It eventually comes down to the secret mastermind ultra femme fatale dominatrix (Debra Mayer) vs Virgil Travis. And though it's not a very good horror flick, with several sequences falling flat as attempts at grotesque humor, it's nevertheless kind of effective as a sicko live-action cartoon packed with playful energy.
In paritcular, the psycho clown butler is brilliantly played with unexpectedly sharp wit & conviction by William Paul Burns, & one doesn't generally encounter anyone that good in films this cheap. He actually succeeds at stealing the show from the minimally articulated dolls.
And the two different endings for the film, one gross & tragic, one gross & happy, insured that, for all the film's weaknesses, the time spent watching it was well worthwhile.
Though I definitely enoyed Blood Dolls through my juvenile side, I prefer what has become an all too rare approach to B-horror, seriousness & conviction, rather than camp & gore.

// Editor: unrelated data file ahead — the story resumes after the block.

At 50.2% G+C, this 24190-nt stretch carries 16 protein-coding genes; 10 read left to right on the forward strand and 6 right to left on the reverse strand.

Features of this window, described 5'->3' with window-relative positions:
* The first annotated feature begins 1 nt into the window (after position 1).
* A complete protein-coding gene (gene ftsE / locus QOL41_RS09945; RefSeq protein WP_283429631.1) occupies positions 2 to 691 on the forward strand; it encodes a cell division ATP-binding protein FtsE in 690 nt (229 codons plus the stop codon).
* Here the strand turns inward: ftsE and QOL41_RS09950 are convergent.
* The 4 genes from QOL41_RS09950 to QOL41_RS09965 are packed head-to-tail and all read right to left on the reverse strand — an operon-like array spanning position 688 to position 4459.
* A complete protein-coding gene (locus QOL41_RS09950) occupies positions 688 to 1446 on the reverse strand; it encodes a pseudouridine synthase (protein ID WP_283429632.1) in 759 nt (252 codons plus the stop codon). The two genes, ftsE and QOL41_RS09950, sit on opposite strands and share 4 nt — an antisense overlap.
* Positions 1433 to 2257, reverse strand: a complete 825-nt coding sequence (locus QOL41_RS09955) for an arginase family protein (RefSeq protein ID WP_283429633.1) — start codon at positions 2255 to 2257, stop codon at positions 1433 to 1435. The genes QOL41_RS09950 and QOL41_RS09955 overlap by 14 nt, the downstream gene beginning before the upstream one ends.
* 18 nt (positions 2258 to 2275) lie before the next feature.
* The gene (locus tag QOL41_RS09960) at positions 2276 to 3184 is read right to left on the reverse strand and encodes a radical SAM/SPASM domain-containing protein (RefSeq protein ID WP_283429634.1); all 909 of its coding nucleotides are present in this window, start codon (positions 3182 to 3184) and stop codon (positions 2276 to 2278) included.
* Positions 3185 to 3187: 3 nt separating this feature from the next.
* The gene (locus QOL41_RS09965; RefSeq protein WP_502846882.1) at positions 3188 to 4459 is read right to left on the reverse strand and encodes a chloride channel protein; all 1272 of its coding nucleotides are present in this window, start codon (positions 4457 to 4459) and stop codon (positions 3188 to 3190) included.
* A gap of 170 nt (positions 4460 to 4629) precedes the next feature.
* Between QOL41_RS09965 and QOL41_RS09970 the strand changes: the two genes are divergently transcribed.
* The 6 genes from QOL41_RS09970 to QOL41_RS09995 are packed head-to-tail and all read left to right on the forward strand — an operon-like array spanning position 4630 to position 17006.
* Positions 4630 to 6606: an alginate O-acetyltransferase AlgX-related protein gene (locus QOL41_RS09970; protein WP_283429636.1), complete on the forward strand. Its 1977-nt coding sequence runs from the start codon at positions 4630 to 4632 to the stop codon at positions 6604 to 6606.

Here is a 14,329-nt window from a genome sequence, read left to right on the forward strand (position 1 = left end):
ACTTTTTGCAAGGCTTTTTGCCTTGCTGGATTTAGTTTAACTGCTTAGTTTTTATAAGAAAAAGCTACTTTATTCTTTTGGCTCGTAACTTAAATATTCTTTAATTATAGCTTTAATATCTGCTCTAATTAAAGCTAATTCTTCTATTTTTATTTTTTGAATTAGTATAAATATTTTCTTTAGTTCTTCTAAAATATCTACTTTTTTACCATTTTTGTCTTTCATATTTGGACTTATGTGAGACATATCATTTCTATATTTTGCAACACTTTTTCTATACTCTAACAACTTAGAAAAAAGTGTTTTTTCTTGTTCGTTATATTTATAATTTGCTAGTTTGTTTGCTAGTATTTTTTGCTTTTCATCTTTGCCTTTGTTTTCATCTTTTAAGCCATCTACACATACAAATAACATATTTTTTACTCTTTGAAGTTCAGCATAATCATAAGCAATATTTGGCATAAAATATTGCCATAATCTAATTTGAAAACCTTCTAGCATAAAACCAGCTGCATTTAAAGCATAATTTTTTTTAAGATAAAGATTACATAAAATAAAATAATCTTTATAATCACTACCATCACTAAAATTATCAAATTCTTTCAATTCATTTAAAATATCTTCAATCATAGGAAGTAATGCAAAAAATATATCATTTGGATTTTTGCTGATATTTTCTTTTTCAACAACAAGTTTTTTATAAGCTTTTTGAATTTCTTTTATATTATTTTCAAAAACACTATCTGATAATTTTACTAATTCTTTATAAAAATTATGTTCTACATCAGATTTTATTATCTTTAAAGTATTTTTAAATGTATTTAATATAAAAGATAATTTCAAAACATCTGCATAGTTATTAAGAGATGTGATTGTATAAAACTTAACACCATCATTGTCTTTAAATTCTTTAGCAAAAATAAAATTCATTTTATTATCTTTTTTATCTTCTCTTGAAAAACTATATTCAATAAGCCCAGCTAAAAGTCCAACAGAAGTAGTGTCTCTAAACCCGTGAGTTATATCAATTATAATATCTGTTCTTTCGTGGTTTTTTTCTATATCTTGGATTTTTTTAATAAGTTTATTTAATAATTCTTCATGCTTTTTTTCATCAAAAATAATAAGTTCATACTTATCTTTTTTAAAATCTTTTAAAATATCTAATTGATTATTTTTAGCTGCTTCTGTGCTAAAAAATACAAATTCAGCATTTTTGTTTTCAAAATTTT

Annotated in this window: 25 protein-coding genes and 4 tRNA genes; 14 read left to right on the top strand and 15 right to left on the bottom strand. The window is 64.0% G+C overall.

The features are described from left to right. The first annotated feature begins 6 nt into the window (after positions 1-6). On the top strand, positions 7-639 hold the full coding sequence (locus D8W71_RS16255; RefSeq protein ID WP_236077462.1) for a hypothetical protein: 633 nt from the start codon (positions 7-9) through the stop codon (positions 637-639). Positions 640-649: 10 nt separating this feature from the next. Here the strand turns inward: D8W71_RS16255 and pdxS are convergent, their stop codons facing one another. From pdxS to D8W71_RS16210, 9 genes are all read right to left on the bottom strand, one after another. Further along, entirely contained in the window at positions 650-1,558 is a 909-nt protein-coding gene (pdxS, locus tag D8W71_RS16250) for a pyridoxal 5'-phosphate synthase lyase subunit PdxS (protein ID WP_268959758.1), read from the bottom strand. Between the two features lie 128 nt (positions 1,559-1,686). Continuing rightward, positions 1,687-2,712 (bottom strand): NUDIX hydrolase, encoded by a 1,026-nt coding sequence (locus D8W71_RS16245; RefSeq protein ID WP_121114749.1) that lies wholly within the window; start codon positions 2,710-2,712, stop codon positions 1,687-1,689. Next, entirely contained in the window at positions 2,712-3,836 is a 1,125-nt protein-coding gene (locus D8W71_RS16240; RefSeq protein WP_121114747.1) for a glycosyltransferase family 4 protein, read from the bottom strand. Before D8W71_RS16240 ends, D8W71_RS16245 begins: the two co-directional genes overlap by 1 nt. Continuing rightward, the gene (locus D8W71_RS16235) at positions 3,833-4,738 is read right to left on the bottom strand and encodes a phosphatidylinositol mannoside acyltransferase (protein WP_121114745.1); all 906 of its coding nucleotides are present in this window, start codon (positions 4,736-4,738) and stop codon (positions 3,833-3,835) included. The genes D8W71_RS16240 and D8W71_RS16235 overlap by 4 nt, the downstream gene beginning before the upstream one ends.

So I much more appreciate Stuart Gordon's Dolls, which follows a pretty simple straightforward storyline without a lot of surprises, but is highly effective for mood & authentic horror & touches of irony rather than of campiness, & beautifully acted so as to make it all seem perfectly feasible & real.
It predates the beginning of the Child's Play franchise by a year, & the Puppetmaster franchise by two years. So it could be assessed as the film that started the whole cannon of killer doll movies, & still the only modern take to treat the theme seriously.
Rather unjustly, it's not generally recognized as an important work for the genre, as it's a shortish film & obviously low budget; &, not being designed as an ongoing franchise, it mostly just came & went as most B films do. Yet it made the most of the resources available for the production, with fine script & performances & excellently presented dolls.
It mainly regards a self-important couple (Ian Patrick Williams & the director's wife Carolyn Purdy-Gordon) vacationing in Europe with a kid, finding themselves seeking refuge in a romantically appealing country mansion.